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USA, Michigan, Seaman Mineral Museum


Frank de Wit:

Frank de Wit:
"now show much of the U of M collection that was recently transferred to the Seaman"

Frank de Wit:
A. E. Seaman Mineral Museum to Preserve the Legacy of the University of Michigan Collection

Frank de Wit:
New report
super copper minerals...

Frank de Wit:
Michigan Tech
Michigan Technological University

Seaman Mineral Museum
Museum Staff
Director and Professor - Dr. Theodore J. Bornhorst
Adjunct Curator and Professor -Dr. John A. Jaszczak,7318.0.html
Curator -Chris Stefano,5565.0.html
Museum Manager - Darlene Comfort
Museum Assistant - Monica Rovano
Retired Curator and Professor -Dr. George W. Robinson,15294.0.html

One of North America’s premier mineral museums, the A. E. Seaman Mineral Museum is nationally and internationally recognized by mineral collectors and connoisseurs. Featuring the largest public exhibit and finest collection of minerals from the Great Lakes region and the world’s best collection of Michigan minerals, the museum exhibits feature the rich colors of nature's masterpieces. While visitors marvel, they learn about minerals through informative displays and discover how minerals are important in your life.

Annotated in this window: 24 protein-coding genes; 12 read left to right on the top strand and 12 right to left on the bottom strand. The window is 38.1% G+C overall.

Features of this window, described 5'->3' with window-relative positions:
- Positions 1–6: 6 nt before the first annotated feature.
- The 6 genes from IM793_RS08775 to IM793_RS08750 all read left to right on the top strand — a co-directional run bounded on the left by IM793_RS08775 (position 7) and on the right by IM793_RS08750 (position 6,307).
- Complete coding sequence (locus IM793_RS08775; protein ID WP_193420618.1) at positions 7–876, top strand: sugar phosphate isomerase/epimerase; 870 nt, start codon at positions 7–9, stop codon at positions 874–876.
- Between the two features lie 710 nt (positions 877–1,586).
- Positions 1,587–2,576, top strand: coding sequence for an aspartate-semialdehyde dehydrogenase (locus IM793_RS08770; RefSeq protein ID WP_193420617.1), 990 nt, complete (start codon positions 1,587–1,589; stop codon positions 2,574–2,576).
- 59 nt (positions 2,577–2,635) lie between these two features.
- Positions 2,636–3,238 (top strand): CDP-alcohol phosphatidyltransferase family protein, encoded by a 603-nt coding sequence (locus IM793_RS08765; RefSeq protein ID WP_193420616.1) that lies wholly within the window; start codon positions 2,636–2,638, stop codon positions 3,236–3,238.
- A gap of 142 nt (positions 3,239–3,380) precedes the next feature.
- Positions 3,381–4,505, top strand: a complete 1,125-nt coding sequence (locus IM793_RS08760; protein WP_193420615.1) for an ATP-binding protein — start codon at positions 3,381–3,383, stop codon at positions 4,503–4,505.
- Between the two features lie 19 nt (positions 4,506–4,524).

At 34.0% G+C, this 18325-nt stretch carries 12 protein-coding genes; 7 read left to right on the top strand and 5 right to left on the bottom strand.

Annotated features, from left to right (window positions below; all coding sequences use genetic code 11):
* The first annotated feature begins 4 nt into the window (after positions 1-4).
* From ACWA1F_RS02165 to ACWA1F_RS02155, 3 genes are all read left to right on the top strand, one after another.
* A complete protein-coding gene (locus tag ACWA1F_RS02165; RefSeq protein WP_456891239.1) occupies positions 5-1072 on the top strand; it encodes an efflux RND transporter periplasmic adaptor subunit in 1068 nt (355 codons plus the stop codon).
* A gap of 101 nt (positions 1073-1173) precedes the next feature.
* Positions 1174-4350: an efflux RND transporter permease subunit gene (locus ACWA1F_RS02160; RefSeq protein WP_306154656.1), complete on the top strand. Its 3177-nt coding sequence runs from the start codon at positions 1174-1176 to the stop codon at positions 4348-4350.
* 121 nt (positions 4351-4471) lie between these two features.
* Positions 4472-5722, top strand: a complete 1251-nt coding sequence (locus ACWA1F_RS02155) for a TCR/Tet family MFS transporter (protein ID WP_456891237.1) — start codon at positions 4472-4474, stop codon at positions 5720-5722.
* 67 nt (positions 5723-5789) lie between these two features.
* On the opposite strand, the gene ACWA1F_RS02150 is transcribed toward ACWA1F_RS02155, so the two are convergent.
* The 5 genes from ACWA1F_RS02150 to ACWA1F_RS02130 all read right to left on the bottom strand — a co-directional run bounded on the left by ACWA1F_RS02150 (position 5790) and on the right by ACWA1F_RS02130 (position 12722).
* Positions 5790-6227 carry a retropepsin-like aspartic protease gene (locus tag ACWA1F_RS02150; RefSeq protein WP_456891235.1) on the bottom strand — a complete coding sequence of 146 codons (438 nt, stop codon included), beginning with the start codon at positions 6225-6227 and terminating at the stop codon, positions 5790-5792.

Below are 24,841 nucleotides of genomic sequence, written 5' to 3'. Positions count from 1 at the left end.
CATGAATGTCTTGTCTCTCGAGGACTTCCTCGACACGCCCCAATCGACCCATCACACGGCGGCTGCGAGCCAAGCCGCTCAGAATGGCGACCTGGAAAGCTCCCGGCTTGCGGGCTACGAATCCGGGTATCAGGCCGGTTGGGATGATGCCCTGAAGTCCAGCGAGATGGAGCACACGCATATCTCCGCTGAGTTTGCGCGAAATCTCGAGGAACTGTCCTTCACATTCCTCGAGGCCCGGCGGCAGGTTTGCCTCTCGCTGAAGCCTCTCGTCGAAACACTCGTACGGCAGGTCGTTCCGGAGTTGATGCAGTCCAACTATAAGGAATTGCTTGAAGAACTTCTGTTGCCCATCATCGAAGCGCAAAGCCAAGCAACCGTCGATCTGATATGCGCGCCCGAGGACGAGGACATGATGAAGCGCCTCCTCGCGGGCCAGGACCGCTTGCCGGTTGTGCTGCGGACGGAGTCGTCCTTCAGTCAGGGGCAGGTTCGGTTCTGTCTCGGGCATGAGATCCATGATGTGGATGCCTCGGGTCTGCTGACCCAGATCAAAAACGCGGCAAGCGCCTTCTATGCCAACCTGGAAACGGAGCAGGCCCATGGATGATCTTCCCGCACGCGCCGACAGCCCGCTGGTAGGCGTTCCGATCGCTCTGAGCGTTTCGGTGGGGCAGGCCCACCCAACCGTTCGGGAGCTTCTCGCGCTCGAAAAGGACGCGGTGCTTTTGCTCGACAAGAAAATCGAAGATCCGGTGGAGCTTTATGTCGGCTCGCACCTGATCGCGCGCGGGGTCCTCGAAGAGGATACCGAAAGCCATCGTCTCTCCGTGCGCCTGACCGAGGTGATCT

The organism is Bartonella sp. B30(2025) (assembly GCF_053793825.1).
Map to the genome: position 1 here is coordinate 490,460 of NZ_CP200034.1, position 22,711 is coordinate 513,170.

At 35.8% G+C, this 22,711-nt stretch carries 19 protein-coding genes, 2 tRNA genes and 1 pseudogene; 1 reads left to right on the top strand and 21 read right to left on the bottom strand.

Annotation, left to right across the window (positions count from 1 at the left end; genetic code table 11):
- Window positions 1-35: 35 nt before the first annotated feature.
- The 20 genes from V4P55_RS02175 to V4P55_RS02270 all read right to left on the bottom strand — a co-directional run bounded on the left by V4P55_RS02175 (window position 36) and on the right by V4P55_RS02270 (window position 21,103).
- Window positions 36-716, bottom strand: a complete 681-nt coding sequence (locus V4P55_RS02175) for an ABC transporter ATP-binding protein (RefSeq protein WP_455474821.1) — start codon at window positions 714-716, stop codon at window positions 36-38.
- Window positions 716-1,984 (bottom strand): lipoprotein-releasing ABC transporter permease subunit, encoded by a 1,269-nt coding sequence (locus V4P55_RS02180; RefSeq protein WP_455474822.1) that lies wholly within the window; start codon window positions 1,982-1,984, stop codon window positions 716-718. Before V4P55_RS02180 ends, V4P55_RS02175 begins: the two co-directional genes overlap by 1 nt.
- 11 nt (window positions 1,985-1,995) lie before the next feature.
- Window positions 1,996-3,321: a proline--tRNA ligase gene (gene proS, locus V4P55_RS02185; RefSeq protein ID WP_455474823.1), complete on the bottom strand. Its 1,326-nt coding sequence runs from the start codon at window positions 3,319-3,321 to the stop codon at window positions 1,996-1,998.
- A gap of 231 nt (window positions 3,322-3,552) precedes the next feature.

The A. E. Seaman Mineral Museum was officially founded in 1902 and it was designated as the official Mineral Museum of Michigan in 1991. It is the unofficial Mineral Museum of the Great Lakes Region and draws thousands of visitors each year to the campus of Michigan Technological University, originally founded as the Michigan College of Mines in 1885.
The City of Houghton was named after Douglass Houghton, whose lifesized oil painting from the 1870s is prominently exhibited in the main museum building. Houghton was Michigan's First State Geologist and his 1841 sparked the first great mining rush in North America to Michigan's Keweenaw Peninsula beginning in 1845 to mine native copper first discovered by native peoples some 6,000 years ago. The museum is a repository of iconic specimens of copper and over 100 other minerals from the modern copper mining era in the western Upper Peninsula of Michigan, which ended in 1996.

E. Sharon Avenue 1404, Houghton, Michigan 49931-1295, USA

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